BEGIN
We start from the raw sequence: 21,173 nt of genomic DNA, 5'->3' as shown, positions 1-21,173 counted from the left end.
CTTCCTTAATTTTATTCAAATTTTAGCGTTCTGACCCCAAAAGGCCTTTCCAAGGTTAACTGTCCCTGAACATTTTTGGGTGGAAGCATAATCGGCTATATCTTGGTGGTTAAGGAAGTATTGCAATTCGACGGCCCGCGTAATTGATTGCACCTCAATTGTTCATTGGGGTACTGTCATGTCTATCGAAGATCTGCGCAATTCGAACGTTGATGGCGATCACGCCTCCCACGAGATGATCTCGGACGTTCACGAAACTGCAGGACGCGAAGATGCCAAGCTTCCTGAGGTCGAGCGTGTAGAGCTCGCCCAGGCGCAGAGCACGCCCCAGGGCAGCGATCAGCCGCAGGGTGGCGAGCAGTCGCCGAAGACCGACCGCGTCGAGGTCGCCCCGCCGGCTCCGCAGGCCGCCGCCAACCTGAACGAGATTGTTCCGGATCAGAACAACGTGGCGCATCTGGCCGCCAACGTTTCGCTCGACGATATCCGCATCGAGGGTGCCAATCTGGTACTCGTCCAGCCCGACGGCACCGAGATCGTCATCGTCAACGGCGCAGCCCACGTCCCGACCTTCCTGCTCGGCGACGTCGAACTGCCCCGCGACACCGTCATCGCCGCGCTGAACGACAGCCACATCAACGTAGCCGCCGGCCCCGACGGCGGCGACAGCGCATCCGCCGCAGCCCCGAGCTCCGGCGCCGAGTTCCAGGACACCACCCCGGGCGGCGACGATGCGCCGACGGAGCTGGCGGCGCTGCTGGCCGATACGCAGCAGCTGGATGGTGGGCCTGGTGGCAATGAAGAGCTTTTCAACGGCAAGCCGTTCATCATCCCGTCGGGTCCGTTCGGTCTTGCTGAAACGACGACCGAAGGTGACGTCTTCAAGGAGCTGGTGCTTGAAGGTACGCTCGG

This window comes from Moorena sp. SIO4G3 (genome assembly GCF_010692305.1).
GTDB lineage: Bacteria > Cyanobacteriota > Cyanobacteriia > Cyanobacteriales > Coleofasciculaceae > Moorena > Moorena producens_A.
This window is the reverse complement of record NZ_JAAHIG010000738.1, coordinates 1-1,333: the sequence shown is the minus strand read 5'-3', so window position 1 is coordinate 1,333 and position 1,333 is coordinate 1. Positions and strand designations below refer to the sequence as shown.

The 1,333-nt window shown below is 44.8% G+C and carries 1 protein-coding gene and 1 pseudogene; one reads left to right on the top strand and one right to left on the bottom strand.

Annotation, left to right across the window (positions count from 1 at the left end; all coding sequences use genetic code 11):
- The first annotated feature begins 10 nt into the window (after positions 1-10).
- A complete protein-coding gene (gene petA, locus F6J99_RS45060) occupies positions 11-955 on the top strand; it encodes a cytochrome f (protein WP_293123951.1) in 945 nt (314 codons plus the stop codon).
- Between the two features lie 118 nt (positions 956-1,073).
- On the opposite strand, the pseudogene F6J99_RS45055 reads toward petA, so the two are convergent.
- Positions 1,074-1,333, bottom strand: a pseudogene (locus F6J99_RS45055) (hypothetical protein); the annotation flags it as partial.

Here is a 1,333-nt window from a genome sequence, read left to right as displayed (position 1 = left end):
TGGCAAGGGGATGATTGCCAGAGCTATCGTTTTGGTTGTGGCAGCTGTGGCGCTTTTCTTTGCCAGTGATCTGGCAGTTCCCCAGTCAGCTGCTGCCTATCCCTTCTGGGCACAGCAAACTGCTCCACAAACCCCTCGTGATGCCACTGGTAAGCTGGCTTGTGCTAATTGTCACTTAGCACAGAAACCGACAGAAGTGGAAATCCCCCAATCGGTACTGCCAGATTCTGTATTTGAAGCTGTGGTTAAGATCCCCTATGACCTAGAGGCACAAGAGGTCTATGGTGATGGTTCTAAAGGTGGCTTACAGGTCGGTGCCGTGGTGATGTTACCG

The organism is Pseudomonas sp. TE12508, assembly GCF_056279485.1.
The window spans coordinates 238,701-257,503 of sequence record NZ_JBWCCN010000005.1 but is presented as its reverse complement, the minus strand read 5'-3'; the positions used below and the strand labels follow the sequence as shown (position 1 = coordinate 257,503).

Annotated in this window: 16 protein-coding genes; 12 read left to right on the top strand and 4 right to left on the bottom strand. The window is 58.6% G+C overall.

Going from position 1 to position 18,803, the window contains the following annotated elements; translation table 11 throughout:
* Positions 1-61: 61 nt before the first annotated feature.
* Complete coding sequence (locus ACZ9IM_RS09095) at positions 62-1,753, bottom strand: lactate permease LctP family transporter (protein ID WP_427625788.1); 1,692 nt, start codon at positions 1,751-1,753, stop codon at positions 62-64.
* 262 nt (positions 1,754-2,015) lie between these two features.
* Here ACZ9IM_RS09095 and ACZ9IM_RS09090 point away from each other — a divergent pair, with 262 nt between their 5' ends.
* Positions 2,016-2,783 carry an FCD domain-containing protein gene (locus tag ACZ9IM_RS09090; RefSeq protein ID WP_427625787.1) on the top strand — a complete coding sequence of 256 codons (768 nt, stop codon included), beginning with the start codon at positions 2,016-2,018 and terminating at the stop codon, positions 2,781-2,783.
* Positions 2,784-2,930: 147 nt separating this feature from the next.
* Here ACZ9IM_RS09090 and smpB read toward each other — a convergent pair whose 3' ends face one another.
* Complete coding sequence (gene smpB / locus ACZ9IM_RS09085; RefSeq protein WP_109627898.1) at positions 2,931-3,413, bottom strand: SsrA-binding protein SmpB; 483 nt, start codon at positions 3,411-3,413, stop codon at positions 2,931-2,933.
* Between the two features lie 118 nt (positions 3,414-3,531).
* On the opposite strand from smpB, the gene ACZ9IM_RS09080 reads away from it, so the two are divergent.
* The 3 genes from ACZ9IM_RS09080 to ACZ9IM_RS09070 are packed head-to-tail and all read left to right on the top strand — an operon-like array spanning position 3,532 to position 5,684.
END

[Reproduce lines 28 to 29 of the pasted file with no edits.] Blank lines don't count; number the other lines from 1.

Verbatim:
* On the opposite strand from smpB, the gene ACZ9IM_RS09080 reads away from it, so the two are divergent.
* The 3 genes from ACZ9IM_RS09080 to ACZ9IM_RS09070 are packed head-to-tail and all read left to right on the top strand — an operon-like array spanning position 3,532 to position 5,684.